Energy Efficient Outdoor Lighting: Types and Its Benefits

Why Would I Need Energy Efficient Lighting?

There are doubts that in the modern ecology-concerned world obsolete devices guzzling energy are frowned upon. Besides, people always tend to spare some money at the expense of electricity bills. Being very energy-consuming because of using powerful bulbs, outdoor fixtures can still be both efficient and aesthetical.

What Bulbs to Use?

Halogen incandescent bulbs (aka energy-saving bulbs). These bulbs not only consume much less energy than traditional lamps, but also last 200% longer than traditional lamps do (rough estimate). There are plenty of different halogen bulbs to choose from, so you can easily find the one of the color, shape and intensity you need.

Compact fluorescent light (CFL) bulbs are highly efficient, yet there are a few types and some of them are inadequate for outdoor usage. Check specification thoroughly, since some CFL bulbs shut down in sub-zero temperature. CFLs can boast of their extreme longevity and efficiency – they last 900% longer than traditional bulbs and consume one quarter as much energy. Just like halogen bulbs, these ones come in wide array of colors, shapes and wattages.

High intensity discharge (HID) lights. On the one hand, these lamps are pretty energy-efficient, durable and can be used at low temperatures, on the other hand, they require specific fixtures to mount them and it takes a while for them to warm up and work at maximal power, which is a reason why HIDs are applicable for continual outdoor lighting and unacceptable for places where light is to be frequently turned on and off.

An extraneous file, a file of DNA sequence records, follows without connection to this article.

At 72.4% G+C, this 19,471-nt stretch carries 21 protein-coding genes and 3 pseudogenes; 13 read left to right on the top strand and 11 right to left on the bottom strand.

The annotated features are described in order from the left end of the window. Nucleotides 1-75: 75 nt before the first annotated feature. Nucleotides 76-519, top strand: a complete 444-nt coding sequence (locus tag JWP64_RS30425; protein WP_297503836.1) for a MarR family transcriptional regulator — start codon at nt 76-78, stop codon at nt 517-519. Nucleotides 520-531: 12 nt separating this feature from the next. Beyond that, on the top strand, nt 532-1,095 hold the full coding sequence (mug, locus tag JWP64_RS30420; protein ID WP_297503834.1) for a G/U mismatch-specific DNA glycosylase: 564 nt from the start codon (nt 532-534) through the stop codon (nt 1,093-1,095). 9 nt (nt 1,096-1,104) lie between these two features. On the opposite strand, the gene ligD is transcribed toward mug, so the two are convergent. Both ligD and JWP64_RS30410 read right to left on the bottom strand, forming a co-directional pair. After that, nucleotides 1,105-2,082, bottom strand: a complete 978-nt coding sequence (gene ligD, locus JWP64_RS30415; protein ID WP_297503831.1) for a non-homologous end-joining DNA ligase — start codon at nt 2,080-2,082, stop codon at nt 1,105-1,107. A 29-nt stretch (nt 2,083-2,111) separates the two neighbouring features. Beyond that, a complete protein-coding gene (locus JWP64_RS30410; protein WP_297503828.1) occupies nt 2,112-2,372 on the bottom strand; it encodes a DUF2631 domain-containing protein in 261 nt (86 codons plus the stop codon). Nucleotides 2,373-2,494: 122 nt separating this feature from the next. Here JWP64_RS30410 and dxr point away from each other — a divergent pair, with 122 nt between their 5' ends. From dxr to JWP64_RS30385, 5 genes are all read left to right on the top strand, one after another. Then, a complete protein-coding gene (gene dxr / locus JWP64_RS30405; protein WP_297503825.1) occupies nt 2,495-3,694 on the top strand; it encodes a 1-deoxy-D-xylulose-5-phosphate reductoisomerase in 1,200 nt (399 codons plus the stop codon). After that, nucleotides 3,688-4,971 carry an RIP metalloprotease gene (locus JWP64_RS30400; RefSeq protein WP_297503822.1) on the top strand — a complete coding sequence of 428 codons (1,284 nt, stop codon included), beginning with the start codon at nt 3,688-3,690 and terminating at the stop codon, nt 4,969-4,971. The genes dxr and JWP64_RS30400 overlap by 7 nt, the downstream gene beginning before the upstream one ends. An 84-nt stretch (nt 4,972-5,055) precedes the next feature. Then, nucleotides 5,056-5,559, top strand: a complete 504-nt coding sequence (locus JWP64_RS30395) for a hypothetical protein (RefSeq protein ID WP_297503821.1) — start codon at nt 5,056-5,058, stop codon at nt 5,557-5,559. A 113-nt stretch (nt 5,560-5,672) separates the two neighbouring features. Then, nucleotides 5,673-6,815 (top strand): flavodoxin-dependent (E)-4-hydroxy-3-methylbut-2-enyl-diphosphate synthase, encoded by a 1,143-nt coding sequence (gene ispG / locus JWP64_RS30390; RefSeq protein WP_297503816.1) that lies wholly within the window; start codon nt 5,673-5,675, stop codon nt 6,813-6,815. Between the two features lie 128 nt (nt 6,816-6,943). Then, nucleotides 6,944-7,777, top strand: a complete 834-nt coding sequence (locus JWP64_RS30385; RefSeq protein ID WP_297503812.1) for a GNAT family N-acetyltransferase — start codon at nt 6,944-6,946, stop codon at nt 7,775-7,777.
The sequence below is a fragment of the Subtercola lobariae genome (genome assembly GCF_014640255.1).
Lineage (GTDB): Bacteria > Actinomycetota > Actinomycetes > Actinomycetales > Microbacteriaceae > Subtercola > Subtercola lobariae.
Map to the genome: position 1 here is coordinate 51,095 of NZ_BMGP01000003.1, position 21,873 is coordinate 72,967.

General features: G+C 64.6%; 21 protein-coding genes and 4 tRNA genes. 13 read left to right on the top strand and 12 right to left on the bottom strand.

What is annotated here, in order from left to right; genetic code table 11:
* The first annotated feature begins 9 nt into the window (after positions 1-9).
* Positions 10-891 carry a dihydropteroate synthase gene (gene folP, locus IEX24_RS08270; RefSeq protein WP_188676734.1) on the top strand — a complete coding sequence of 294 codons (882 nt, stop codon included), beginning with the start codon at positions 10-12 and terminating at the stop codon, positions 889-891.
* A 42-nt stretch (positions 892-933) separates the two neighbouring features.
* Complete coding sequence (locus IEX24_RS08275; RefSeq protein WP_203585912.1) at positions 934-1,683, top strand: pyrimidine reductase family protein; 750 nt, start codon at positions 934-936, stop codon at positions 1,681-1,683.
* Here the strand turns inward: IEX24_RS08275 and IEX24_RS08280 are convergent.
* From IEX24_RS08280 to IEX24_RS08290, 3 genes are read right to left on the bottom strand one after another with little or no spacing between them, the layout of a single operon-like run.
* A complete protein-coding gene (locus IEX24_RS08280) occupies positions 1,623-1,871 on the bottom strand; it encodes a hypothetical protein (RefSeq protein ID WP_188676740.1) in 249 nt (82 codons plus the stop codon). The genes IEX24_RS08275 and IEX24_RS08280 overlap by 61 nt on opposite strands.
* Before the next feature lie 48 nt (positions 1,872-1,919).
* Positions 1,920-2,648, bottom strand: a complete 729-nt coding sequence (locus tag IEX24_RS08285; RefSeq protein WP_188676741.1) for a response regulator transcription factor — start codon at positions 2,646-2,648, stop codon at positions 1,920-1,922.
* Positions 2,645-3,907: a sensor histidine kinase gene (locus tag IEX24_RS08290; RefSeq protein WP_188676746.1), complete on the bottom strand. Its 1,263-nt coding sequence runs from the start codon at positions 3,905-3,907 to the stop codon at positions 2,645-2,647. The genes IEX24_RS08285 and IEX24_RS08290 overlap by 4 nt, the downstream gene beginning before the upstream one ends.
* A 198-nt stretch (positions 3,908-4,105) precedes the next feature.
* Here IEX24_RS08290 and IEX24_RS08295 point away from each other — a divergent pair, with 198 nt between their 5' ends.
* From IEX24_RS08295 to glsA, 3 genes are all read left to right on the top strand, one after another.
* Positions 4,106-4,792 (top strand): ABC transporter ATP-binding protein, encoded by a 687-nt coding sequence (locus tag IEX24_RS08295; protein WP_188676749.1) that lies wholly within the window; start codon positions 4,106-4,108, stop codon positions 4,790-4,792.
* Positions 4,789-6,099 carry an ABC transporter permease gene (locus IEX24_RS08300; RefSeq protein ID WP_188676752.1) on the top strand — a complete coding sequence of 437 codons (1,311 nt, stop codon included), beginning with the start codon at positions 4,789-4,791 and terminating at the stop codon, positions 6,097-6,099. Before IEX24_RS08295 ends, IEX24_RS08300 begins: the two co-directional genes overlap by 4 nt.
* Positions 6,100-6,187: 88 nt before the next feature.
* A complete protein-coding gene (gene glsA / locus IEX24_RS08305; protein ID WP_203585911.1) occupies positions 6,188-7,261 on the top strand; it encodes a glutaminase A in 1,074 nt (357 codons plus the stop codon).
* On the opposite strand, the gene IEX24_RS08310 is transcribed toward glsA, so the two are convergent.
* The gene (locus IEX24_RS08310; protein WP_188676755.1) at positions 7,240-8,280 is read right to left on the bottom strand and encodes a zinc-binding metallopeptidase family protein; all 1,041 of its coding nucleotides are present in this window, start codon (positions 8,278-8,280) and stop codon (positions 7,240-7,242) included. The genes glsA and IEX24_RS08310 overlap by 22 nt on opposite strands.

Light-emitting diodes (LED) bulbs not only come in different colors; they also may be dimmable or offer convenient features, for example, daylight and motion sensors. Being only a bit more efficient than CFL, LEDs are considerably cheaper, cold resistant and practically everlasting – one such bulb can illuminate your access road up to 50 thousand hours. Of course, it’s up to you to decide, but this bulb seems the most convenient option of all.

Outdoor Solar Lights

When it comes to green energy, the first thing that usually comes to mind is solar panels. At first glance powering lamps with solar energy seems like trying to herd cats. Nevertheless outdoor solar light is a very convenient, practically maintenance-free device, which gets energy from sunlight, stores the electricity within its batteries and then utilizes the energy for powering the bulb when the sunlight is gone.

The main disadvantage of this device is that it is unusable in the areas where it rains cats and dogs all the year round and where the fixture can be flooded over the top so that sunrays cannot reach its photovoltaic cell (sure, it’s a joke, but you get the point). Units come in completely different sizes, varying from small, pathway markers to pole-mounted lanterns and high-beam security lights. LED bulbs with photovoltaic panels have already proven to be efficient in commercial lighting, e.g. colleges of Odessa and New Jersey City campuses.


Except for outdoor solar lights, fixtures do not have built-in automatic switches, so you may wish to consider timers, thanks to which you will not have to manually turn the security and utility lights on and off every morning and evening. Additionally, you can mount a motion sensor for areas that should only be lit when someone is in there, which is one more thing, capable of cutting your energy expenses. In general, properly attuned automated control features may have a great impact on outdoor lighting energy efficiency.

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